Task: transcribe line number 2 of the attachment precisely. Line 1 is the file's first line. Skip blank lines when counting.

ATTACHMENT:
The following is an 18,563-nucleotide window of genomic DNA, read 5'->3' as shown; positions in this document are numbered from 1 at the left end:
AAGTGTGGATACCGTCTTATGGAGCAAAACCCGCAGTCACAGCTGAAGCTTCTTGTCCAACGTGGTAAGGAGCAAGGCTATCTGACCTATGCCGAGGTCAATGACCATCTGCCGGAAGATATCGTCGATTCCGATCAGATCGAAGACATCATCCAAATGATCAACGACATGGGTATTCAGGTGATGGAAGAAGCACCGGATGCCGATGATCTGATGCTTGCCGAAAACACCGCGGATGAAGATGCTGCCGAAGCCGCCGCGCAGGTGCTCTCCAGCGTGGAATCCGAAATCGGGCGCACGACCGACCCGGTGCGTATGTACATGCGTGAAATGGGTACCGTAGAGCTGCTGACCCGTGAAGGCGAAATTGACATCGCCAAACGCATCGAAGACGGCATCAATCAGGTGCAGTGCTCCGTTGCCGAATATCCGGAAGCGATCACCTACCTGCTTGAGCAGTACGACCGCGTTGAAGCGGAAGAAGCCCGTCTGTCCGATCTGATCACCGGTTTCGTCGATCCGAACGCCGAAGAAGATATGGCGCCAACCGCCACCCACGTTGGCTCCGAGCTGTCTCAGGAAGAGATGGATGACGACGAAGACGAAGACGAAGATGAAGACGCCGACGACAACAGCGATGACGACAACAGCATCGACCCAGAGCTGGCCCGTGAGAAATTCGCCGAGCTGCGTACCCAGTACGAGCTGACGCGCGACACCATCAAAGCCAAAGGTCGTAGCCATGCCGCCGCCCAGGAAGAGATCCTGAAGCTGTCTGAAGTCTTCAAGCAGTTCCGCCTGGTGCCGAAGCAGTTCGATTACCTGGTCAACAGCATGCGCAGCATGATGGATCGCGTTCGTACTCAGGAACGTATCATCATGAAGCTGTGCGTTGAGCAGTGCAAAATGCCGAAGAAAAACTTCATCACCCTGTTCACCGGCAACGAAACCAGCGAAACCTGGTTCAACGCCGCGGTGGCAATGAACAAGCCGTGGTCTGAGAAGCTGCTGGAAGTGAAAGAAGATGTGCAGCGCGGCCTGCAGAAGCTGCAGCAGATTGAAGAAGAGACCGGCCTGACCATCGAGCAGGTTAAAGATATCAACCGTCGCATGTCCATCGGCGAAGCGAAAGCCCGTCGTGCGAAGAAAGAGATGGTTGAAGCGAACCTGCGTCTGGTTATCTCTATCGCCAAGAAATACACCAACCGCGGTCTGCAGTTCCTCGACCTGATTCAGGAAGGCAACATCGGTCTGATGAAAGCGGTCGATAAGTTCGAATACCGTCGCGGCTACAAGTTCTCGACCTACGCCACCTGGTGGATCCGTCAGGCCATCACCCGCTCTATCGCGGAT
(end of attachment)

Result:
AAGTGTGGATACCGTCTTATGGAGCAAAACCCGCAGTCACAGCTGAAGCTTCTTGTCCAACGTGGTAAGGAGCAAGGCTATCTGACCTATGCCGAGGTCAATGACCATCTGCCGGAAGATATCGTCGATTCCGATCAGATCGAAGACATCATCCAAATGATCAACGACATGGGTATTCAGGTGATGGAAGAAGCACCGGATGCCGATGATCTGATGCTTGCCGAAAACACCGCGGATGAAGATGCTGCCGAAGCCGCCGCGCAGGTGCTCTCCAGCGTGGAATCCGAAATCGGGCGCACGACCGACCCGGTGCGTATGTACATGCGTGAAATGGGTACCGTAGAGCTGCTGACCCGTGAAGGCGAAATTGACATCGCCAAACGCATCGAAGACGGCATCAATCAGGTGCAGTGCTCCGTTGCCGAATATCCGGAAGCGATCACCTACCTGCTTGAGCAGTACGACCGCGTTGAAGCGGAAGAAGCCCGTCTGTCCGATCTGATCACCGGTTTCGTCGATCCGAACGCCGAAGAAGATATGGCGCCAACCGCCACCCACGTTGGCTCCGAGCTGTCTCAGGAAGAGATGGATGACGACGAAGACGAAGACGAAGATGAAGACGCCGACGACAACAGCGATGACGACAACAGCATCGACCCAGAGCTGGCCCGTGAGAAATTCGCCGAGCTGCGTACCCAGTACGAGCTGACGCGCGACACCATCAAAGCCAAAGGTCGTAGCCATGCCGCCGCCCAGGAAGAGATCCTGAAGCTGTCTGAAGTCTTCAAGCAGTTCCGCCTGGTGCCGAAGCAGTTCGATTACCTGGTCAACAGCATGCGCAGCATGATGGATCGCGTTCGTACTCAGGAACGTATCATCATGAAGCTGTGCGTTGAGCAGTGCAAAATGCCGAAGAAAAACTTCATCACCCTGTTCACCGGCAACGAAACCAGCGAAACCTGGTTCAACGCCGCGGTGGCAATGAACAAGCCGTGGTCTGAGAAGCTGCTGGAAGTGAAAGAAGATGTGCAGCGCGGCCTGCAGAAGCTGCAGCAGATTGAAGAAGAGACCGGCCTGACCATCGAGCAGGTTAAAGATATCAACCGTCGCATGTCCATCGGCGAAGCGAAAGCCCGTCGTGCGAAGAAAGAGATGGTTGAAGCGAACCTGCGTCTGGTTATCTCTATCGCCAAGAAATACACCAACCGCGGTCTGCAGTTCCTCGACCTGATTCAGGAAGGCAACATCGGTCTGATGAAAGCGGTCGATAAGTTCGAATACCGTCGCGGCTACAAGTTCTCGACCTACGCCACCTGGTGGATCCGTCAGGCCATCACCCGCTCTATCGCGGAT